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I've read various descriptions of the TGP, most of which seem vague or conflicting on the precise constraints of the problem. Specifically:

  • is it always or sometimes impossible to reach consensus
  • finite/infinite messages required
  • given unreliable communication, is actual message loss important or not.

As another point, the depiction of the problem seems inadequate, as there's no need for the generals to always require acknowledgement for their last message if they regard previous ones:

0 A ----time info--> B

1 A <---AckForA0---- B

2 A ----AckforB0---> B

3 A <---AckforA1---- B

1... A knows B received his time info and is ok with it but might not attack if he doesn't receive confirmation for his ack.

2... B knows A received his ack because he responded.

3... A knows B got his ack because he responded

Can anyone give a better example which illustrates this specific need to rely on acks of the respective last messages.

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    $\begingroup$ Have you seen any formal description of the problem? This should clear out all difficulties. $\endgroup$ Dec 9, 2020 at 7:18
  • $\begingroup$ What I'm trying to do here is to have an accessible summary so others don't have to wade through abstract academic drivel which doesn't address most of the above points in a clear way, at least the accounts I've found. $\endgroup$
    – bumble
    Dec 9, 2020 at 13:28
  • $\begingroup$ Regarding your example: B doesn't know that A knows that B got his ack. So for all B knows, A might think B didn't get his ack, and thus A might not attack. Meaning B will not attack. And this goes on forever. $\endgroup$
    – Tassle
    Dec 9, 2020 at 17:15
  • $\begingroup$ That's what I tried to explain: A might think B didn't get his last ack, but A knows B got the ack before, which is sufficient for a general.Thus a better illustration for the problem wouldn't allow for this. $\endgroup$
    – bumble
    Dec 9, 2020 at 17:59
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    $\begingroup$ Sorry but your explanations about the weaknesses of the descriptions seem... vague. $\endgroup$
    – user16034
    Nov 4, 2022 at 11:56

2 Answers 2

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Whenever you think you have solved the two general problems, there is only 1 thing you need to do to find why your solution is wrong.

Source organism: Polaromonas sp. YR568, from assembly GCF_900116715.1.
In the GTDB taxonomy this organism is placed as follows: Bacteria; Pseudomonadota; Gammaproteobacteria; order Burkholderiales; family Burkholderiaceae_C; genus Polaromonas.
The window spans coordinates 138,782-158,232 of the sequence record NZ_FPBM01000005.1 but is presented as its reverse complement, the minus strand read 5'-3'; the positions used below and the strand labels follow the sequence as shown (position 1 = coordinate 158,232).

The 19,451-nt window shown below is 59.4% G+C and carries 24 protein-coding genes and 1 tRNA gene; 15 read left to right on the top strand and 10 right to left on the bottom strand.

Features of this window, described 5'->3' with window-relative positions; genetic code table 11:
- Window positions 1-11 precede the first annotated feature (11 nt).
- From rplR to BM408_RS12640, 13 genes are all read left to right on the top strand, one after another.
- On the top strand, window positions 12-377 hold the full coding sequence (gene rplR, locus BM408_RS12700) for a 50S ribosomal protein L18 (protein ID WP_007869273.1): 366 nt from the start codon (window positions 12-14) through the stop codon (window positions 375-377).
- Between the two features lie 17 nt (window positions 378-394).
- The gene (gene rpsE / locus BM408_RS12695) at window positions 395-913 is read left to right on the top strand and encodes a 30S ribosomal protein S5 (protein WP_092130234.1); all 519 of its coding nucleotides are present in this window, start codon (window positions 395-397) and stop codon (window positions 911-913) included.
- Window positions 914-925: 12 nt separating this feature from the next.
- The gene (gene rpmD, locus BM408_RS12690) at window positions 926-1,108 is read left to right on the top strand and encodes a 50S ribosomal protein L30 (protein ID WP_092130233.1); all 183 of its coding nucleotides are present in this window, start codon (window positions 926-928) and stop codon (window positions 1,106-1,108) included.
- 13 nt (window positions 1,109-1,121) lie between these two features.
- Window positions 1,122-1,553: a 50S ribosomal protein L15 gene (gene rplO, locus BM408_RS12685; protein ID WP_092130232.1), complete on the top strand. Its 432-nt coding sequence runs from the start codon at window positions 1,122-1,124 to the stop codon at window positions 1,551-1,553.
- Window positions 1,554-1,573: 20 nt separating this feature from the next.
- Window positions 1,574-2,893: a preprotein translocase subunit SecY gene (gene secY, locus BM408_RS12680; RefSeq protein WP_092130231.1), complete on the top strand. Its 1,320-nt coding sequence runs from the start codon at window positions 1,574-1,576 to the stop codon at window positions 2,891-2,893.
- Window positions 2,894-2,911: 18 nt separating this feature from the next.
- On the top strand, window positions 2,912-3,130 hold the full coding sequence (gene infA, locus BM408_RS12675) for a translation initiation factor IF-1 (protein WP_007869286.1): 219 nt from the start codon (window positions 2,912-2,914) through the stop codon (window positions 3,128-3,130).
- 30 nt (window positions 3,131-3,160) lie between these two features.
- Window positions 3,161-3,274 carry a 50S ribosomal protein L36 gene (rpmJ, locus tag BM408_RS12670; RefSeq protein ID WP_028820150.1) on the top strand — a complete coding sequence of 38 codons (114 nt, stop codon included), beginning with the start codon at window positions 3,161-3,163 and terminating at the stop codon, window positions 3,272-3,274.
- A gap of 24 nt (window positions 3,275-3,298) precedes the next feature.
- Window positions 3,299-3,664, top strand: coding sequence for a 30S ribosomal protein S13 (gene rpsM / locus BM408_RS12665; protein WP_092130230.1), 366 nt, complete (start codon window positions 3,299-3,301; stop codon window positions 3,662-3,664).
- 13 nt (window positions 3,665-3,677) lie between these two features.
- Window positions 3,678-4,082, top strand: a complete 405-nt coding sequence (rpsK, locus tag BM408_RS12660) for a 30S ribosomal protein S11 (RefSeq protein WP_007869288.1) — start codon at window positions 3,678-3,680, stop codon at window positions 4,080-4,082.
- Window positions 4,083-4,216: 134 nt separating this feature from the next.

Take every step s_1...s_n of your algorithm and treat it as the final step before a permanent network failure. Does a general end up dead if any step s_i is the final step before total network failure? Then you haven't solved it.

A knows B got the ack before, which is sufficient for a general.

So if I understand correctly in your scenario, B upon receiving AckforB0 is now fully confident to charge into battle? Then let's say he gets it and then a permanent network failure happens. B sends messengers to A but none go through and A never becomes confident enough to ride into battle. So B goes into battle alone and dies.

If you try to argue that A should be confident enough to go to into battle at this step because he already received AckForA0 then all you've done is shifted the problem backwards. Now if A gets AckForA0 and a permanent network failure occurs then A will ride out to their death alone.

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A lot of misunderstanding is caused by explaining the problem as an ongoing process. It's a lot easier to understand if one simply considers the possible states that the generals can be in.

Assume the generals have agreed that they will attack if they get at least N messages.

  • B) Before both generals have received N messages, both know that they should not attack.
  • A) After both generals have received N messages, both generals know that they should attack.
  • T) Between those two states is a time interval during which:
    • T1) One general receives the Nth message.
    • T2) The other general receives the Nth message.

The problem is that T1 and T2 are independent.

Between T1 and T2 the generals are in a state where:

  • One general knows that he should attack.
  • One general knows that he should not attack.

If all communication is cut off within this period, everyone dies.

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